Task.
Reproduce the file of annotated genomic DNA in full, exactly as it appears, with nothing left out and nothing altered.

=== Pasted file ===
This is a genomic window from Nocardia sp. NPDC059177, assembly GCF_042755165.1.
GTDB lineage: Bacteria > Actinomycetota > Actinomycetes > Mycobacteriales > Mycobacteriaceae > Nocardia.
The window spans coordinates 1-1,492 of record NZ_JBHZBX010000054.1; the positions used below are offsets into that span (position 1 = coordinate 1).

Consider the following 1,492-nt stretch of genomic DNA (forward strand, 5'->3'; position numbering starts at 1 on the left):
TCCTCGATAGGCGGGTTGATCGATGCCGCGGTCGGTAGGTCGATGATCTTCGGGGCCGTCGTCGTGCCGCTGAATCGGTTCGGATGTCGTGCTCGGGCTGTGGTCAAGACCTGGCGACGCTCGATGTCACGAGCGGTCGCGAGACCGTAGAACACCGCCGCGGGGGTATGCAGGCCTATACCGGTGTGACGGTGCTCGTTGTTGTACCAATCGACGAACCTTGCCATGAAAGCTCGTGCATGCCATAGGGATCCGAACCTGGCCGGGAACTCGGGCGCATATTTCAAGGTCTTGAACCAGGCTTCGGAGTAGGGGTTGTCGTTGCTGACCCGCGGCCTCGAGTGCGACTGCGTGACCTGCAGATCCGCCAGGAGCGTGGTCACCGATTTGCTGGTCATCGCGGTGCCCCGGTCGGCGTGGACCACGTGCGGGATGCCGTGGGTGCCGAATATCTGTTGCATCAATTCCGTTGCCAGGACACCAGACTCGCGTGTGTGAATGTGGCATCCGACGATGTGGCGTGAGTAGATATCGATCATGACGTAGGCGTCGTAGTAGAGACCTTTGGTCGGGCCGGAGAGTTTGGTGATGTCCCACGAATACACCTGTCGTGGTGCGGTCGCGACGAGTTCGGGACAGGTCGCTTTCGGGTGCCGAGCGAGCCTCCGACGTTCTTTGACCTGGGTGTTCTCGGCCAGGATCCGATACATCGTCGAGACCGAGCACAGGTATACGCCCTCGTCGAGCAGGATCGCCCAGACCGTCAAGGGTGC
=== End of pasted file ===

This is a genomic window from Nocardia sp. NPDC059177, assembly GCF_042755165.1.
GTDB lineage: Bacteria > Actinomycetota > Actinomycetes > Mycobacteriales > Mycobacteriaceae > Nocardia.
The window spans coordinates 1-1,492 of record NZ_JBHZBX010000054.1; the positions used below are offsets into that span (position 1 = coordinate 1).

Consider the following 1,492-nt stretch of genomic DNA (forward strand, 5'->3'; position numbering starts at 1 on the left):
TCCTCGATAGGCGGGTTGATCGATGCCGCGGTCGGTAGGTCGATGATCTTCGGGGCCGTCGTCGTGCCGCTGAATCGGTTCGGATGTCGTGCTCGGGCTGTGGTCAAGACCTGGCGACGCTCGATGTCACGAGCGGTCGCGAGACCGTAGAACACCGCCGCGGGGGTATGCAGGCCTATACCGGTGTGACGGTGCTCGTTGTTGTACCAATCGACGAACCTTGCCATGAAAGCTCGTGCATGCCATAGGGATCCGAACCTGGCCGGGAACTCGGGCGCATATTTCAAGGTCTTGAACCAGGCTTCGGAGTAGGGGTTGTCGTTGCTGACCCGCGGCCTCGAGTGCGACTGCGTGACCTGCAGATCCGCCAGGAGCGTGGTCACCGATTTGCTGGTCATCGCGGTGCCCCGGTCGGCGTGGACCACGTGCGGGATGCCGTGGGTGCCGAATATCTGTTGCATCAATTCCGTTGCCAGGACACCAGACTCGCGTGTGTGAATGTGGCATCCGACGATGTGGCGTGAGTAGATATCGATCATGACGTAGGCGTCGTAGTAGAGACCTTTGGTCGGGCCGGAGAGTTTGGTGATGTCCCACGAATACACCTGTCGTGGTGCGGTCGCGACGAGTTCGGGACAGGTCGCTTTCGGGTGCCGAGCGAGCCTCCGACGTTCTTTGACCTGGGTGTTCTCGGCCAGGATCCGATACATCGTCGAGACCGAGCACAGGTATACGCCCTCGTCGAGCAGGATCGCCCAGACCGTCAAGGGTGC